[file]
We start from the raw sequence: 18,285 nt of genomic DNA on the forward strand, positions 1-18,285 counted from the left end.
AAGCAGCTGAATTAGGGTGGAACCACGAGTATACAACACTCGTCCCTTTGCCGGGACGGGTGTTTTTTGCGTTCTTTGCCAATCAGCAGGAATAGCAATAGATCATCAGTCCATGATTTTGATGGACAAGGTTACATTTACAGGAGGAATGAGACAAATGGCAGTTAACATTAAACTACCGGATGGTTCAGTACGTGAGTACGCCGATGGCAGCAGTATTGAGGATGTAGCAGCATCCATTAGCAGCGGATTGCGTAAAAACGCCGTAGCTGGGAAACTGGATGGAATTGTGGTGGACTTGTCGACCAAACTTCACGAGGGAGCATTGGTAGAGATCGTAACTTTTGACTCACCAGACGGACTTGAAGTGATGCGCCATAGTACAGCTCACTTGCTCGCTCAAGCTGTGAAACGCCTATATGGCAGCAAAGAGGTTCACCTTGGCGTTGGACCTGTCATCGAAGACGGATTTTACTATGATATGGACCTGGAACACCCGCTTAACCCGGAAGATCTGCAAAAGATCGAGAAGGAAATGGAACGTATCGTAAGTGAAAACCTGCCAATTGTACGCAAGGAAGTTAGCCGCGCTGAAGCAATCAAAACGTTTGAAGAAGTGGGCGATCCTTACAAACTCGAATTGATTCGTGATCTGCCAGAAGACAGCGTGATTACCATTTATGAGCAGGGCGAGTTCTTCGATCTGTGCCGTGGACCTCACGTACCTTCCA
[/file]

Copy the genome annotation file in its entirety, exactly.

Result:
We start from the raw sequence: 18,285 nt of genomic DNA on the forward strand, positions 1-18,285 counted from the left end.
AAGCAGCTGAATTAGGGTGGAACCACGAGTATACAACACTCGTCCCTTTGCCGGGACGGGTGTTTTTTGCGTTCTTTGCCAATCAGCAGGAATAGCAATAGATCATCAGTCCATGATTTTGATGGACAAGGTTACATTTACAGGAGGAATGAGACAAATGGCAGTTAACATTAAACTACCGGATGGTTCAGTACGTGAGTACGCCGATGGCAGCAGTATTGAGGATGTAGCAGCATCCATTAGCAGCGGATTGCGTAAAAACGCCGTAGCTGGGAAACTGGATGGAATTGTGGTGGACTTGTCGACCAAACTTCACGAGGGAGCATTGGTAGAGATCGTAACTTTTGACTCACCAGACGGACTTGAAGTGATGCGCCATAGTACAGCTCACTTGCTCGCTCAAGCTGTGAAACGCCTATATGGCAGCAAAGAGGTTCACCTTGGCGTTGGACCTGTCATCGAAGACGGATTTTACTATGATATGGACCTGGAACACCCGCTTAACCCGGAAGATCTGCAAAAGATCGAGAAGGAAATGGAACGTATCGTAAGTGAAAACCTGCCAATTGTACGCAAGGAAGTTAGCCGCGCTGAAGCAATCAAAACGTTTGAAGAAGTGGGCGATCCTTACAAACTCGAATTGATTCGTGATCTGCCAGAAGACAGCGTGATTACCATTTATGAGCAGGGCGAGTTCTTCGATCTGTGCCGTGGACCTCACGTACCTTCCA